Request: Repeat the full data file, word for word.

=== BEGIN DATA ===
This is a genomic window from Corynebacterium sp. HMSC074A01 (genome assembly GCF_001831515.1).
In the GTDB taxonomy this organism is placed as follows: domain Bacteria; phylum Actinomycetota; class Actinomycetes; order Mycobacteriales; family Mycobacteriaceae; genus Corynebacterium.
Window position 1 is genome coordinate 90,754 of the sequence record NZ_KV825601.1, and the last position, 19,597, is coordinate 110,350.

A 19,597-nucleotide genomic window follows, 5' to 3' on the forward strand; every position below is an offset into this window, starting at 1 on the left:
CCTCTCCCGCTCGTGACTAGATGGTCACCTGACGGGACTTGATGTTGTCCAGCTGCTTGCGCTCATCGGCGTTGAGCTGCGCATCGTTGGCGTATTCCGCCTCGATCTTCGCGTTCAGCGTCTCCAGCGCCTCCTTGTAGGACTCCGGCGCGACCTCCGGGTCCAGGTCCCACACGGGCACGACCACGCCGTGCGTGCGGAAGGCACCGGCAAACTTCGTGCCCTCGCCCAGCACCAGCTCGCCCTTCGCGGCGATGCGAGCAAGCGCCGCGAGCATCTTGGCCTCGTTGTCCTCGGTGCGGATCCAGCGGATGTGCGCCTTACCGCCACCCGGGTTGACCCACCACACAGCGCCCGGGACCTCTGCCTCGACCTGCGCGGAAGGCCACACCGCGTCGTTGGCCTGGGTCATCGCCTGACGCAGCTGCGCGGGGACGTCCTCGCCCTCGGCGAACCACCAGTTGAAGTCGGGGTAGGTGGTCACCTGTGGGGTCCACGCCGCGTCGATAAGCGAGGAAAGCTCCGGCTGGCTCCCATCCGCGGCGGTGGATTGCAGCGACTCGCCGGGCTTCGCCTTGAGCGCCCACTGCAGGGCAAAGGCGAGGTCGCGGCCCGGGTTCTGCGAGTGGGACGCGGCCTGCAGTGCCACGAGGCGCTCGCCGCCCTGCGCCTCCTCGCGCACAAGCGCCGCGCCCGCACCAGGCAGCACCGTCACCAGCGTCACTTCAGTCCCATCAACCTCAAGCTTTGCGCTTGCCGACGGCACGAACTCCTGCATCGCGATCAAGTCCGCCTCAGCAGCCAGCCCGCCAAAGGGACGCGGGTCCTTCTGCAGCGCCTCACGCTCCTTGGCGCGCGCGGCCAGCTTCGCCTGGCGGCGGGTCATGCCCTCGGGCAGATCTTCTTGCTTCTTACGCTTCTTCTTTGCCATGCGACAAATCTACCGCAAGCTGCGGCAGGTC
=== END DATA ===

This is a genomic window from Corynebacterium sp. HMSC074A01 (genome assembly GCF_001831515.1).
In the GTDB taxonomy this organism is placed as follows: domain Bacteria; phylum Actinomycetota; class Actinomycetes; order Mycobacteriales; family Mycobacteriaceae; genus Corynebacterium.
Window position 1 is genome coordinate 90,754 of the sequence record NZ_KV825601.1, and the last position, 19,597, is coordinate 110,350.

A 19,597-nucleotide genomic window follows, 5' to 3' on the forward strand; every position below is an offset into this window, starting at 1 on the left:
CCTCTCCCGCTCGTGACTAGATGGTCACCTGACGGGACTTGATGTTGTCCAGCTGCTTGCGCTCATCGGCGTTGAGCTGCGCATCGTTGGCGTATTCCGCCTCGATCTTCGCGTTCAGCGTCTCCAGCGCCTCCTTGTAGGACTCCGGCGCGACCTCCGGGTCCAGGTCCCACACGGGCACGACCACGCCGTGCGTGCGGAAGGCACCGGCAAACTTCGTGCCCTCGCCCAGCACCAGCTCGCCCTTCGCGGCGATGCGAGCAAGCGCCGCGAGCATCTTGGCCTCGTTGTCCTCGGTGCGGATCCAGCGGATGTGCGCCTTACCGCCACCCGGGTTGACCCACCACACAGCGCCCGGGACCTCTGCCTCGACCTGCGCGGAAGGCCACACCGCGTCGTTGGCCTGGGTCATCGCCTGACGCAGCTGCGCGGGGACGTCCTCGCCCTCGGCGAACCACCAGTTGAAGTCGGGGTAGGTGGTCACCTGTGGGGTCCACGCCGCGTCGATAAGCGAGGAAAGCTCCGGCTGGCTCCCATCCGCGGCGGTGGATTGCAGCGACTCGCCGGGCTTCGCCTTGAGCGCCCACTGCAGGGCAAAGGCGAGGTCGCGGCCCGGGTTCTGCGAGTGGGACGCGGCCTGCAGTGCCACGAGGCGCTCGCCGCCCTGCGCCTCCTCGCGCACAAGCGCCGCGCCCGCACCAGGCAGCACCGTCACCAGCGTCACTTCAGTCCCATCAACCTCAAGCTTTGCGCTTGCCGACGGCACGAACTCCTGCATCGCGATCAAGTCCGCCTCAGCAGCCAGCCCGCCAAAGGGACGCGGGTCCTTCTGCAGCGCCTCACGCTCCTTGGCGCGCGCGGCCAGCTTCGCCTGGCGGCGGGTCATGCCCTCGGGCAGATCTTCTTGCTTCTTACGCTTCTTCTTTGCCATGCGACAAATCTACCGCAAGCTGCGGCAGGTC